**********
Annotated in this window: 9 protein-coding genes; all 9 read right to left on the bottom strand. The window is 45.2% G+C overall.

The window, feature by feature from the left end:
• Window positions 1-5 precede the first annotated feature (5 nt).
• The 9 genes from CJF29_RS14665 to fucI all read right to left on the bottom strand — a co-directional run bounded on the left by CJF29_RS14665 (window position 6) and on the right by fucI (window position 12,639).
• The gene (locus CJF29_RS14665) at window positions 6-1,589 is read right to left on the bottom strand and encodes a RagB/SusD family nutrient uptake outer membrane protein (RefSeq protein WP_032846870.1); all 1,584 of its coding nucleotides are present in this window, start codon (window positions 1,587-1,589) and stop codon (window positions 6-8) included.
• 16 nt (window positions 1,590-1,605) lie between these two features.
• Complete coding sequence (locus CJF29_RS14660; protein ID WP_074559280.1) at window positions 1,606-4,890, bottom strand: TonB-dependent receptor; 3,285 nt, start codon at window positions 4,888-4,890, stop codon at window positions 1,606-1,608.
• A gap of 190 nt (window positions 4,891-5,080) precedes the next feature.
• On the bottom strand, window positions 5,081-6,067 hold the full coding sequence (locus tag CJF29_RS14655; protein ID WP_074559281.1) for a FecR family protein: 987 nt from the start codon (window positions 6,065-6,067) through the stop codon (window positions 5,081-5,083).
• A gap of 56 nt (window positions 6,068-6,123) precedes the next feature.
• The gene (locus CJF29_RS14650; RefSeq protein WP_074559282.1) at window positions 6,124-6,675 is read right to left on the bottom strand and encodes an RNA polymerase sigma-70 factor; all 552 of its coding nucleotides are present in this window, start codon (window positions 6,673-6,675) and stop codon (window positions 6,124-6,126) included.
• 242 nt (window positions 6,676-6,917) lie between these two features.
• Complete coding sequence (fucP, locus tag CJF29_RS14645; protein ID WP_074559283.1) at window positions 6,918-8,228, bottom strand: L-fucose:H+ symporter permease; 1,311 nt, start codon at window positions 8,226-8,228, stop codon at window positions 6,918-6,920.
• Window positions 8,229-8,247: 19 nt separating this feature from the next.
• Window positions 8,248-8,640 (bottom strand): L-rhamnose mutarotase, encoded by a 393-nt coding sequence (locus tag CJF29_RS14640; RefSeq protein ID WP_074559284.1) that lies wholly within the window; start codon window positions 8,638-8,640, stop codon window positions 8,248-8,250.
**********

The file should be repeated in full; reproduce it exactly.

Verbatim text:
Annotated in this window: 9 protein-coding genes; all 9 read right to left on the bottom strand. The window is 45.2% G+C overall.

The window, feature by feature from the left end:
• Window positions 1-5 precede the first annotated feature (5 nt).
• The 9 genes from CJF29_RS14665 to fucI all read right to left on the bottom strand — a co-directional run bounded on the left by CJF29_RS14665 (window position 6) and on the right by fucI (window position 12,639).
• The gene (locus CJF29_RS14665) at window positions 6-1,589 is read right to left on the bottom strand and encodes a RagB/SusD family nutrient uptake outer membrane protein (RefSeq protein WP_032846870.1); all 1,584 of its coding nucleotides are present in this window, start codon (window positions 1,587-1,589) and stop codon (window positions 6-8) included.
• 16 nt (window positions 1,590-1,605) lie between these two features.
• Complete coding sequence (locus CJF29_RS14660; protein ID WP_074559280.1) at window positions 1,606-4,890, bottom strand: TonB-dependent receptor; 3,285 nt, start codon at window positions 4,888-4,890, stop codon at window positions 1,606-1,608.
• A gap of 190 nt (window positions 4,891-5,080) precedes the next feature.
• On the bottom strand, window positions 5,081-6,067 hold the full coding sequence (locus tag CJF29_RS14655; protein ID WP_074559281.1) for a FecR family protein: 987 nt from the start codon (window positions 6,065-6,067) through the stop codon (window positions 5,081-5,083).
• A gap of 56 nt (window positions 6,068-6,123) precedes the next feature.
• The gene (locus CJF29_RS14650; RefSeq protein WP_074559282.1) at window positions 6,124-6,675 is read right to left on the bottom strand and encodes an RNA polymerase sigma-70 factor; all 552 of its coding nucleotides are present in this window, start codon (window positions 6,673-6,675) and stop codon (window positions 6,124-6,126) included.
• 242 nt (window positions 6,676-6,917) lie between these two features.
• Complete coding sequence (fucP, locus tag CJF29_RS14645; protein ID WP_074559283.1) at window positions 6,918-8,228, bottom strand: L-fucose:H+ symporter permease; 1,311 nt, start codon at window positions 8,226-8,228, stop codon at window positions 6,918-6,920.
• Window positions 8,229-8,247: 19 nt separating this feature from the next.
• Window positions 8,248-8,640 (bottom strand): L-rhamnose mutarotase, encoded by a 393-nt coding sequence (locus tag CJF29_RS14640; RefSeq protein ID WP_074559284.1) that lies wholly within the window; start codon window positions 8,638-8,640, stop codon window positions 8,248-8,250.